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$40,000 to aid those who leave polygamy

A tiny southern Utah nonprofit that helps women and children who leave the polygamous lifestyle has received a $40,000 grant from a women's organization affiliated with the national Presbyterian Church.

The funding about doubles the HOPE organization's annual budget. The money will fund Jump Start, a life-skills program aimed at helping children ages 6 to 17 build self-esteem, develop interpersonal skills and understand mainstream society, HOPE President Elaine Tyler said.

"We are so honored," Tyler said. "It's going to make a huge impact in the lives of some of these kids."

Three segments of Jump Start classes — in groups aged 6 to 9, 10 to 13 and 14 to 17 — begin Sept. 11 and last eight weeks. Tyler hopes to have about 25 kids enrolled. The grant is also paying for a facilitator to run the program and the rent for the facility where classes will be held.

The grant is from the Creative Ministries Offering Committee of Presbyterian Women, which awards several Thank Offering grants annually.

Based in Washington, in Washington County, HOPE works mostly with families who have left the insular Fundamentalist LDS Church. Last year the organization helped 85 individuals who needed assistance with basic needs such as transportation and clothing, housing, legal assistance, education, employment and referrals to other programs and service agencies, Tyler said.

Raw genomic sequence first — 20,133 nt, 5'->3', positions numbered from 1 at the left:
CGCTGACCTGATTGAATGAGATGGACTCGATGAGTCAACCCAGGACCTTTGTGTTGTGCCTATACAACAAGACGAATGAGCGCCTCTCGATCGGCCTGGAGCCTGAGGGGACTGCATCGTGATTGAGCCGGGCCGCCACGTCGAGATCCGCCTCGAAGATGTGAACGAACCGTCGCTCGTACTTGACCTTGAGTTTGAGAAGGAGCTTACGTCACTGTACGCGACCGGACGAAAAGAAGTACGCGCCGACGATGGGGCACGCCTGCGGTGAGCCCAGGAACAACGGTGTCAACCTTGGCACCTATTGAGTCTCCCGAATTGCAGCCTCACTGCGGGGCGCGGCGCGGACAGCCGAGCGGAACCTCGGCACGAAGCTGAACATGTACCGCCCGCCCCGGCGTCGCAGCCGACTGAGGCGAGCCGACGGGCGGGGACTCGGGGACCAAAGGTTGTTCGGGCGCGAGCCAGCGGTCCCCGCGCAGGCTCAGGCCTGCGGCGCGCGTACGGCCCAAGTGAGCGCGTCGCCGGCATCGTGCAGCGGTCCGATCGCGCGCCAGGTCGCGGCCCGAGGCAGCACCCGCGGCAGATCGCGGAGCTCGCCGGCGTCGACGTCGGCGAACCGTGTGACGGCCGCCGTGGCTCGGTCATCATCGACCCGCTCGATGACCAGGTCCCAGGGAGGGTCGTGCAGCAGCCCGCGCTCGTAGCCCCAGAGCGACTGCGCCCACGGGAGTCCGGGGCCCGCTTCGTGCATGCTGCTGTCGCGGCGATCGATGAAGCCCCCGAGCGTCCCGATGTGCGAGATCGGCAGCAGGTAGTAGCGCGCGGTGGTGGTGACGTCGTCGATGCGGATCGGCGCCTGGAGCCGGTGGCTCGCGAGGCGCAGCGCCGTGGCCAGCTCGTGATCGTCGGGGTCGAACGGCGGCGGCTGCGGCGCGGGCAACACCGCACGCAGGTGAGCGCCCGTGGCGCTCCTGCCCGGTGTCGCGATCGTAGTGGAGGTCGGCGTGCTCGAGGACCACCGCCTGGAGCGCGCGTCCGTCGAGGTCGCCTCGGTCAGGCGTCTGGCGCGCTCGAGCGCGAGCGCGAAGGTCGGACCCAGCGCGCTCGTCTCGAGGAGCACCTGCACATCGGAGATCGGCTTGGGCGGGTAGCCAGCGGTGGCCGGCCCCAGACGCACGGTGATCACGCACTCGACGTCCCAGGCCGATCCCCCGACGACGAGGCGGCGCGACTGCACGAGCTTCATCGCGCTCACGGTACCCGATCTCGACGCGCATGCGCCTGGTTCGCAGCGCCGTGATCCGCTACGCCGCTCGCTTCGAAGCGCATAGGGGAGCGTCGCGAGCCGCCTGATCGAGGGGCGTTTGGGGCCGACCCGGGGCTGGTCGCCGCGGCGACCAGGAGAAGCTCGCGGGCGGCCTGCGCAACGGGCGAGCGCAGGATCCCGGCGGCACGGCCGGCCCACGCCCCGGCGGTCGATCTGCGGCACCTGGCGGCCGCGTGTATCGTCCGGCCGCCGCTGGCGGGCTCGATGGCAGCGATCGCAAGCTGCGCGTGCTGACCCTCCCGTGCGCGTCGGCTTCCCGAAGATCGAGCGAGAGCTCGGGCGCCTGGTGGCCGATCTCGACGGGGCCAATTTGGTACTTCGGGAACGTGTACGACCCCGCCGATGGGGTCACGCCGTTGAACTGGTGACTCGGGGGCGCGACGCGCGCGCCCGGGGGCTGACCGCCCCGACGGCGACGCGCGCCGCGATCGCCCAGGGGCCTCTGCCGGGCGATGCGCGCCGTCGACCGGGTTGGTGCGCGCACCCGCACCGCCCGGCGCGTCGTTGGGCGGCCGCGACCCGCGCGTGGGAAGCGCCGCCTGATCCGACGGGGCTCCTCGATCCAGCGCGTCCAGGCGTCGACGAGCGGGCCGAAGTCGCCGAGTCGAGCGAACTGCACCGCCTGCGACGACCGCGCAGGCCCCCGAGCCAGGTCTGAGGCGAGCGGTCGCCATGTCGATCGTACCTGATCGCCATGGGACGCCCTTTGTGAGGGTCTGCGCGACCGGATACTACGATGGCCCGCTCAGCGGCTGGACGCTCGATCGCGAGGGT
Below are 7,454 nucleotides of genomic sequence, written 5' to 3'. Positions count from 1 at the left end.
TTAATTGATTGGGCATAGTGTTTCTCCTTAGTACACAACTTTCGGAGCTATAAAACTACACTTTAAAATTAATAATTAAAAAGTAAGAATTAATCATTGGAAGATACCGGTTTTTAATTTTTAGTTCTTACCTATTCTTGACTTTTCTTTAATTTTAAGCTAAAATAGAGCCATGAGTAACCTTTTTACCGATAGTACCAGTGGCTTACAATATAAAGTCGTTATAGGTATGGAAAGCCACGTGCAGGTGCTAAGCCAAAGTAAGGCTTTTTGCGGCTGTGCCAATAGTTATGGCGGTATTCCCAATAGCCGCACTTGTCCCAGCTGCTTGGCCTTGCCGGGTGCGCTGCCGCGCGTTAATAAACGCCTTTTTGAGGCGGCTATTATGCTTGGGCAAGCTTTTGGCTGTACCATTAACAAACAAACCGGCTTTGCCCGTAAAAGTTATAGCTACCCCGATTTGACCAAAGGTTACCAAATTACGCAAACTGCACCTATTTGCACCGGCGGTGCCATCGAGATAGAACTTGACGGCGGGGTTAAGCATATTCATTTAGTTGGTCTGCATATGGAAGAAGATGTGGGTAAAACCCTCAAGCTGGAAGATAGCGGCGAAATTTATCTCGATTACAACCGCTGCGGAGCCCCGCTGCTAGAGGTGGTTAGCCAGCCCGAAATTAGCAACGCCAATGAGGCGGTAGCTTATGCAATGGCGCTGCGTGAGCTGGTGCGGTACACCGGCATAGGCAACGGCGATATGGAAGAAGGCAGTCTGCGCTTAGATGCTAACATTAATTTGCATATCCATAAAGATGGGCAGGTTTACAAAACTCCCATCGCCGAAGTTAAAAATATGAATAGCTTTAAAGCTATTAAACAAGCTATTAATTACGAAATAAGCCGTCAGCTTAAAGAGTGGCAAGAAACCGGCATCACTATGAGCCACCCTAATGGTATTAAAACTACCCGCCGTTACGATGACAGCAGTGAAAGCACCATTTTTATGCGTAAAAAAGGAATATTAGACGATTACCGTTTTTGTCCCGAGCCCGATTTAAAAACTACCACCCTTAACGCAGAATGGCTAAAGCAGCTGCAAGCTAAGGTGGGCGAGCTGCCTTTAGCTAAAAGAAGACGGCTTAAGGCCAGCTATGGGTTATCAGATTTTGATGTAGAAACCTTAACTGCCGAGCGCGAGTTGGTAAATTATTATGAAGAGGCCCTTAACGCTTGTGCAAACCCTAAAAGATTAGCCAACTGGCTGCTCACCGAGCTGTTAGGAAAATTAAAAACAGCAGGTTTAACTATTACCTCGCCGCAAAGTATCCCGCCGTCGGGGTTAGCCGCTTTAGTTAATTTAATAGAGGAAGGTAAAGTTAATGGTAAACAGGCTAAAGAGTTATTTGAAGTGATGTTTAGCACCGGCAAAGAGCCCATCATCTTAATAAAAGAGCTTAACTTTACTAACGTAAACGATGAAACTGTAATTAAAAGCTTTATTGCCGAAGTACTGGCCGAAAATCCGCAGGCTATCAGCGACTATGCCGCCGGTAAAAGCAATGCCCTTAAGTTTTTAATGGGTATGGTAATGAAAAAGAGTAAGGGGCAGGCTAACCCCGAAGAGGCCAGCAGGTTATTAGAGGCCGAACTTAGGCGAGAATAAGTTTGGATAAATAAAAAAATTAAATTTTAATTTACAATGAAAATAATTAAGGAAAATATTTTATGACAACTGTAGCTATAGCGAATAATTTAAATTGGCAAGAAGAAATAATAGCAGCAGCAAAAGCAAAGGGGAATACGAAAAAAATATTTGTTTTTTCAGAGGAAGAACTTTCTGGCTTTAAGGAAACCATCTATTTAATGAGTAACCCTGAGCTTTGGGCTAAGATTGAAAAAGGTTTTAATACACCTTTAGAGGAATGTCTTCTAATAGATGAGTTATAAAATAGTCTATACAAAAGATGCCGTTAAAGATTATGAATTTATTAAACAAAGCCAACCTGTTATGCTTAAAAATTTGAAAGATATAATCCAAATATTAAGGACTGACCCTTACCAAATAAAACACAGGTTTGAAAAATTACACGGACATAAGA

Founded in 2004 with just $7,000, HOPE runs on a shoestring budget of grant funding and private donations that total about $30,000 annually and relies heavily on in-kind contributions, Tyler said.

Tyler applied for the Thank Offering grant last year after making presentations to Presbyterian women's groups at churches in Cedar City and St. George.

Such a small organization seemed an unlikely candidate for a grant, said Carolyn Jantzer, who attends Good Shepherd Presbyterian Church in St. George. But high-profile events — the 2007 prosecution and conviction of FLDS leader Warren Jeffs on felony rape as an accomplice charges and a 2008 raid on a west Texas ranch owned by the sect — had raised the awareness of problems faced by those who leave the church, she said.

"Our goal with these grants is to support women and children," said Jantzer, who also serves as a volunteer bookkeeper for HOPE. "We thought there would be a heightened awareness of those who need these services."

Still, Jantzer and Tyler both said they were "flabbergasted" when a check showed up in the mail last month.

"For us to get that much money for a project this small is astounding," Jantzer said.

Jantzer said she is amazed at the courage of those who "have the wherewithal to pick up and leave."

"We see these people in town and we see can see the ones who are happy there, because frankly many are happy," said Jantzer. "But the people who come to Elaine are not happy. They are aware they don't have a conventional life and they want to succeed. We want to help."